The Art of Dying: Beatles Guitarist George Harrison 'Lit Up the Room' When He Died

George Harrison

In my book Stop Worrying! There Probably is an Afterlife, I devoted an entire chapter to the fascinating topic of 'end-of-life experiences' (ELEs), which incorporate a number of phenomena that occur in the final days and hours of someone's life. These include experiences of the dying such as deathbed visions, but also a number of perplexing cases that involve quite healthy people close to or caring for the dying person. One such ELE is the 'dying light', where those caring for the dying have described seeing a bright light surrounding the person as they pass away, exuding what they relate as “a raw feeling of love”.

Surprisingly, reports of the 'dying light' are not rare. As I pointed out in Stop Worrying..., neuropsychiatrist Peter Fenwick was amazed to find in a survey of palliative carers that one in every three reported accounts of “a radiant light that envelops the dying person, and may spread throughout the room and involve the carer”. In a similar Dutch study, the numbers were even more staggering: more than half of all carers reported observations of this light!

After my book was published, I came across another, high-profile example of the 'dying light'. Olivia Harrison, wife of former Beatles guitarist George Harrison, gave this account of his passing for the Martin Scorcese-directed documentary about his life, George Harrison: Living in the Material World (0:26 mark):

There was a profound experience that happened when he left his body. It was visible. Let’s just say, you wouldn’t need to light the room, if you were trying to film it. He just…lit the room.

Olivia Harrison's testimony sounds very similar to Peter Fenwick's description, “a radiant light that envelops the dying person, and may spread throughout the room", and seems befitting of the passing of a man who was very interested in mysticism, consciousness, and being personally prepared for our own death. As Harrison himself put it on one of the songs on his 1970 solo album All Things Must Pass, "nothing in this life that I've been trying, could equal or surpass the art of dying".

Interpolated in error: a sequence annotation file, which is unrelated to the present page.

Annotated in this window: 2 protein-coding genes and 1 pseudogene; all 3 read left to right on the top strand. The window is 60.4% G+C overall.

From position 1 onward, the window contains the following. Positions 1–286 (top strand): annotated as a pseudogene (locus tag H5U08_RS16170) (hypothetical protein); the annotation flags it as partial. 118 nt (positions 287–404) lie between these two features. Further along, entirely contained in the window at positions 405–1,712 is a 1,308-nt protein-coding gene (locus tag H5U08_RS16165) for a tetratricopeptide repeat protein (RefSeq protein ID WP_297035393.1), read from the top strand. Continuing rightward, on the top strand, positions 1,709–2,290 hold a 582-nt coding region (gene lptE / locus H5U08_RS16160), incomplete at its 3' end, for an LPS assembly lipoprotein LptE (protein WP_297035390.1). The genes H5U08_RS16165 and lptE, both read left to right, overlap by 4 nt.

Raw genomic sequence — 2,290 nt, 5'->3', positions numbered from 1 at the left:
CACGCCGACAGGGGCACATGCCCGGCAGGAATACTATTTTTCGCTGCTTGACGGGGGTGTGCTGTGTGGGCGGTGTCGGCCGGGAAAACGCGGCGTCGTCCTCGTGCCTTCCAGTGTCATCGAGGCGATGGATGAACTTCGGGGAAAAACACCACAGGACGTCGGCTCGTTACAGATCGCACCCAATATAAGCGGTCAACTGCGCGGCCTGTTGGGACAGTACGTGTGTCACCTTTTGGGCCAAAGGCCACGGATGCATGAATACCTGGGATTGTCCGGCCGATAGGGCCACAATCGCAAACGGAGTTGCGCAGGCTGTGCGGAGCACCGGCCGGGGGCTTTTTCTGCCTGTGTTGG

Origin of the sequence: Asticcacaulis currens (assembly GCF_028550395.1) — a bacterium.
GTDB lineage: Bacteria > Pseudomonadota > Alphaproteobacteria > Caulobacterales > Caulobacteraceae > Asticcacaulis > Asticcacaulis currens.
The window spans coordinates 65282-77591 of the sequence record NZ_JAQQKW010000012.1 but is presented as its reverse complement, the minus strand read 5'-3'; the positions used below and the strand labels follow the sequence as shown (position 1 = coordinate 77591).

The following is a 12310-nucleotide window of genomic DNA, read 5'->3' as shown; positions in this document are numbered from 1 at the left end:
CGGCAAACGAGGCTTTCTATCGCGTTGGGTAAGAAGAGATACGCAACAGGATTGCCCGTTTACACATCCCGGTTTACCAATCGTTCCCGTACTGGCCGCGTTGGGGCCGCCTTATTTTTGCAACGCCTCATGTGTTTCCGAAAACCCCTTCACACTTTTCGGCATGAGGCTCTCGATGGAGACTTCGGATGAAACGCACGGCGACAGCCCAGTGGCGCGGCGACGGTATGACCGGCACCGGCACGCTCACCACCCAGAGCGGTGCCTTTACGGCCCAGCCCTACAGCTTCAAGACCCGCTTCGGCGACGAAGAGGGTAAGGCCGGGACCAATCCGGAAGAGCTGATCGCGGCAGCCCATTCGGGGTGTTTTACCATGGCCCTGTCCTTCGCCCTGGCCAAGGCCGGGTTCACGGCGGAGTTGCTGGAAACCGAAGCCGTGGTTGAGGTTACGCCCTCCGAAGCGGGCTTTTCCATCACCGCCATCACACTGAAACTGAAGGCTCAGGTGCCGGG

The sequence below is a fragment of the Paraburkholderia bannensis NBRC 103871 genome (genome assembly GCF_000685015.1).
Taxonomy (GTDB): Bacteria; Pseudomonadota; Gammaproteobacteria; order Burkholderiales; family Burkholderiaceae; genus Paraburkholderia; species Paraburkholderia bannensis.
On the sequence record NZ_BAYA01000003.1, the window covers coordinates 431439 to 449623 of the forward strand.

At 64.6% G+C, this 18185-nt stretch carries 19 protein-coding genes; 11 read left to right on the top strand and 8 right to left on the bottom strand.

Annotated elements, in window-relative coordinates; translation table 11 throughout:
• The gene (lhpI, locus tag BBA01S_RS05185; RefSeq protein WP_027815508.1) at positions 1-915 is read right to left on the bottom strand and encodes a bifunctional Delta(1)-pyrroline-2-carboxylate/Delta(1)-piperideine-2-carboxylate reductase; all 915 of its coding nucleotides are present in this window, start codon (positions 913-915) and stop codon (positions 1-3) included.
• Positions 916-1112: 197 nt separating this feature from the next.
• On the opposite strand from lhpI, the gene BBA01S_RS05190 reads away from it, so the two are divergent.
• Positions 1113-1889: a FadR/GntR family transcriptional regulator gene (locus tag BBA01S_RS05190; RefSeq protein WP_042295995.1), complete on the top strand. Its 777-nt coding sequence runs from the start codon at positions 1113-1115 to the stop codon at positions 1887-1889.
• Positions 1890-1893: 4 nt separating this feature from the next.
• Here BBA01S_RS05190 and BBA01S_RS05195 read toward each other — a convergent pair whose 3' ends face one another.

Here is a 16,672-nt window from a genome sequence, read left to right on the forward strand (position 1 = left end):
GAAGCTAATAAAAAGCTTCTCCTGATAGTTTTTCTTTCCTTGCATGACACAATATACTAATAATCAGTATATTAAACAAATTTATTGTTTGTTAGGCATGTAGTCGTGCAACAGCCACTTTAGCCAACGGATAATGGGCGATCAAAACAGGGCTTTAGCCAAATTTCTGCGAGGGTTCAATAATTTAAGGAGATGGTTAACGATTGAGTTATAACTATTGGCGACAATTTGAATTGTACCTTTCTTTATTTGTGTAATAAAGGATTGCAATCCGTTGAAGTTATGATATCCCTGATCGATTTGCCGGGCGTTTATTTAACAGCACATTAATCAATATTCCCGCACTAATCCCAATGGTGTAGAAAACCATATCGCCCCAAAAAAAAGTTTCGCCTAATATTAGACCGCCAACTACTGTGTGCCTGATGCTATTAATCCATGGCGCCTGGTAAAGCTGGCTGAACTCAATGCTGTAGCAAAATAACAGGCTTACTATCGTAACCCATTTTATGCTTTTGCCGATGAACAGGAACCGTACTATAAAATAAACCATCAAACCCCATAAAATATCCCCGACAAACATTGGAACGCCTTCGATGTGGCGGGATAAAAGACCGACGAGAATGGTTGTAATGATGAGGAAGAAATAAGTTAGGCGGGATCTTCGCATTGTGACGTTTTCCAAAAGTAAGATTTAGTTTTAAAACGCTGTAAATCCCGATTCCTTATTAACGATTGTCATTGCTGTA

You can read more reports of the 'dying light', and other fascinating end-of-life experiences, in Stop Worrying! There Probably is an Afterlife (available in Paperback and Kindle eBook editions).

You might also like:

Comments

Comment viewing options

Select your preferred way to display the comments and click "Save settings" to activate your changes.
bladerunner's picture
Member since:
1 May 2004
Last activity:
22 weeks 4 days

When my Grandmother died. Her light touch everyone in the room, then poof away she went!

Qui tacet consentit

LastLoup's picture
Member since:
6 April 2010
Last activity:
3 hours 13 min

of that line in the first Men in Black film:

"Elvis is not dead, he just went home."

That line to me was so deep for some reason. Maybe we all go home when we die. It's a dark path, you'' need to put your headlights on :)

...I forgot how I got here but everyone seems to be heading off in that direction. I hope someone brought food. I have a feeling this is going to be a long journey................

emlong's picture
Member since:
18 September 2007
Last activity:
1 day 6 hours

I may be greatly mistaken, but I seem to remember this phenomenon being called a "light shout."